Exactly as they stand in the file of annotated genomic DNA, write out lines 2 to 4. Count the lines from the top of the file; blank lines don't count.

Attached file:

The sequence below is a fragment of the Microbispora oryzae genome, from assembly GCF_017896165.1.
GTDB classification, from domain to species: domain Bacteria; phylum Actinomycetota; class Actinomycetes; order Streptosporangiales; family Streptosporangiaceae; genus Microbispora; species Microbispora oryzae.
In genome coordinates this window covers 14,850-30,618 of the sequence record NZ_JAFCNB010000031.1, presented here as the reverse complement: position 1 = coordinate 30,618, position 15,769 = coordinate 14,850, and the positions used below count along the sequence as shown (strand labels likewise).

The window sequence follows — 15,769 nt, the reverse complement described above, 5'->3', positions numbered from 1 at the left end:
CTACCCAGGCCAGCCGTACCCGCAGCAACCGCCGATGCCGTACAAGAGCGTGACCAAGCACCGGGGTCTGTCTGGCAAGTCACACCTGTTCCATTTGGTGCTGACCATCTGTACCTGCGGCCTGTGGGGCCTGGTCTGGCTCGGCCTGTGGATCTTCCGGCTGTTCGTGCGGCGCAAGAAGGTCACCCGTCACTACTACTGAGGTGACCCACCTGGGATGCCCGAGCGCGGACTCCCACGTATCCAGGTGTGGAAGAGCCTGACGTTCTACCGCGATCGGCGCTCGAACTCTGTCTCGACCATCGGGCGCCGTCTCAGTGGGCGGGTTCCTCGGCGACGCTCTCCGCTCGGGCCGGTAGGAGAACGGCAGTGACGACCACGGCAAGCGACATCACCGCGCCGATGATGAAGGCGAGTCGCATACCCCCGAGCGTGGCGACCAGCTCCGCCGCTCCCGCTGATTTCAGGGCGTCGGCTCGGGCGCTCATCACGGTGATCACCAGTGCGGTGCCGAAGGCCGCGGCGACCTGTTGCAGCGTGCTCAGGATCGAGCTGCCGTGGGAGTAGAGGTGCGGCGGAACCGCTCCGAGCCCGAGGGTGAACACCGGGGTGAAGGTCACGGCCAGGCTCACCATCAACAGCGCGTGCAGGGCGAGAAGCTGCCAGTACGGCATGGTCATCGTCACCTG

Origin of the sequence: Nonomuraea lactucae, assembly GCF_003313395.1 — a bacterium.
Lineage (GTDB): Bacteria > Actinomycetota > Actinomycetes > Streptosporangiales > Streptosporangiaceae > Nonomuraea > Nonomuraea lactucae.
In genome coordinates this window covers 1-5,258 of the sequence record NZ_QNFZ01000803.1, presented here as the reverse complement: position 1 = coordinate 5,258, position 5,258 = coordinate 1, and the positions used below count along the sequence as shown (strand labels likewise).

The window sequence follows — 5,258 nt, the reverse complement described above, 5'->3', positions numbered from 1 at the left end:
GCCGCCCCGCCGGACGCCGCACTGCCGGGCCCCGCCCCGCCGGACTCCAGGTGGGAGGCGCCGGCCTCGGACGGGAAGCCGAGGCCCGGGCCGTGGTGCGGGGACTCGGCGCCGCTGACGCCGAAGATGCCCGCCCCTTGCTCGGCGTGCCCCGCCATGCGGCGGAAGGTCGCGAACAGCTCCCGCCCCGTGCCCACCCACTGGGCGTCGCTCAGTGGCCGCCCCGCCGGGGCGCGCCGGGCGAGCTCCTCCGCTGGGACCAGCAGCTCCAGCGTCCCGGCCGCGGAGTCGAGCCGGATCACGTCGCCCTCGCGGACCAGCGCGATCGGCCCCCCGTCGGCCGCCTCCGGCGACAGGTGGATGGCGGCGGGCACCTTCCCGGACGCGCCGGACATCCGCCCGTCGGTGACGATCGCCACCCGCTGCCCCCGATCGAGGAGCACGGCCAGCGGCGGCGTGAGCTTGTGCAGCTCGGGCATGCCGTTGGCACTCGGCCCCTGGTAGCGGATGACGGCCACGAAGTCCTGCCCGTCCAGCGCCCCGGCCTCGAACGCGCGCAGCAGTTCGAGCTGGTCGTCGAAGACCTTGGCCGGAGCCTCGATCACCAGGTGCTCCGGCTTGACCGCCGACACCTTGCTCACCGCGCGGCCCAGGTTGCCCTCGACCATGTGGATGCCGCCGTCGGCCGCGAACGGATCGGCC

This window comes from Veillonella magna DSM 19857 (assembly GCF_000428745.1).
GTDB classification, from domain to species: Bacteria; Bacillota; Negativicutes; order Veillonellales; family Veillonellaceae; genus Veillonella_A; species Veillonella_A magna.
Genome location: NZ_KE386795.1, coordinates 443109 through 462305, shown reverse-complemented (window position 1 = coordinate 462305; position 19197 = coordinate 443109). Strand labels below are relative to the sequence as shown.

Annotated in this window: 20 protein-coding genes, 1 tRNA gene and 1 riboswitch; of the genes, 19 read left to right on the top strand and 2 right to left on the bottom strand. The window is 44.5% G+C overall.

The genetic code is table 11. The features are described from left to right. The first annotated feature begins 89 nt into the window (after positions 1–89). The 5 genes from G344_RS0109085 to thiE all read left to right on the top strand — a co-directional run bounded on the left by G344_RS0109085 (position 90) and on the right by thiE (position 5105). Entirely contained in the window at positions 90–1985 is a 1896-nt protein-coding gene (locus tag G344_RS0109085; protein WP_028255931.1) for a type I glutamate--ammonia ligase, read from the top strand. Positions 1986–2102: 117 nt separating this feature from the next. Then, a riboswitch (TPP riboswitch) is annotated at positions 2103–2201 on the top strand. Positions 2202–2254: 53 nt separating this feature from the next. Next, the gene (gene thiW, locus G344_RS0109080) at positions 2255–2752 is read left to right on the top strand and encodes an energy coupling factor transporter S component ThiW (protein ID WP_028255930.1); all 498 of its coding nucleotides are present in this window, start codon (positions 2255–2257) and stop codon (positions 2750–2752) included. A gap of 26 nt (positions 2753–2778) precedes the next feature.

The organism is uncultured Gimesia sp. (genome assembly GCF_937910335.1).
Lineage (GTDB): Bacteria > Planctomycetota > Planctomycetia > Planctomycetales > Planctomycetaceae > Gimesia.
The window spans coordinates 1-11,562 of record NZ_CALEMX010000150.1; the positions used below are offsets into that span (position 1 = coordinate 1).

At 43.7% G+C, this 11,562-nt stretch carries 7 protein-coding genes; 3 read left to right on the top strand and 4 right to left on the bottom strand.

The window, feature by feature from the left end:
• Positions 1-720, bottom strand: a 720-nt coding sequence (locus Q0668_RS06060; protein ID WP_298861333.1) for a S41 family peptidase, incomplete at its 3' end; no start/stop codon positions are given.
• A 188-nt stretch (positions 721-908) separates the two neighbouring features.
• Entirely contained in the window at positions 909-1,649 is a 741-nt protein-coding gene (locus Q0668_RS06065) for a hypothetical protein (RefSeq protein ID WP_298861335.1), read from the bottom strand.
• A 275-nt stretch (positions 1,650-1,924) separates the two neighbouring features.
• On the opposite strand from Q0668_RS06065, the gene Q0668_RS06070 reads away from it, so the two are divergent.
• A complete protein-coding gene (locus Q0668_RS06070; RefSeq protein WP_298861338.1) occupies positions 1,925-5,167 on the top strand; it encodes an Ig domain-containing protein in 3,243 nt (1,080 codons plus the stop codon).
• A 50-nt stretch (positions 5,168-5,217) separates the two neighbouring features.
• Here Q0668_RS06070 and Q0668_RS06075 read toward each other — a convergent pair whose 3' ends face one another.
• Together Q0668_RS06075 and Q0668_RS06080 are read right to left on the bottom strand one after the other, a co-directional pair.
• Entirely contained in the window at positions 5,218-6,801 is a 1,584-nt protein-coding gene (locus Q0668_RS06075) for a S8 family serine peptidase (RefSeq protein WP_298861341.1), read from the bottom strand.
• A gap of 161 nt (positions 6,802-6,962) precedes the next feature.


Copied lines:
GTDB classification, from domain to species: domain Bacteria; phylum Actinomycetota; class Actinomycetes; order Streptosporangiales; family Streptosporangiaceae; genus Microbispora; species Microbispora oryzae.
In genome coordinates this window covers 14,850-30,618 of the sequence record NZ_JAFCNB010000031.1, presented here as the reverse complement: position 1 = coordinate 30,618, position 15,769 = coordinate 14,850, and the positions used below count along the sequence as shown (strand labels likewise).

The window sequence follows — 15,769 nt, the reverse complement described above, 5'->3', positions numbered from 1 at the left end: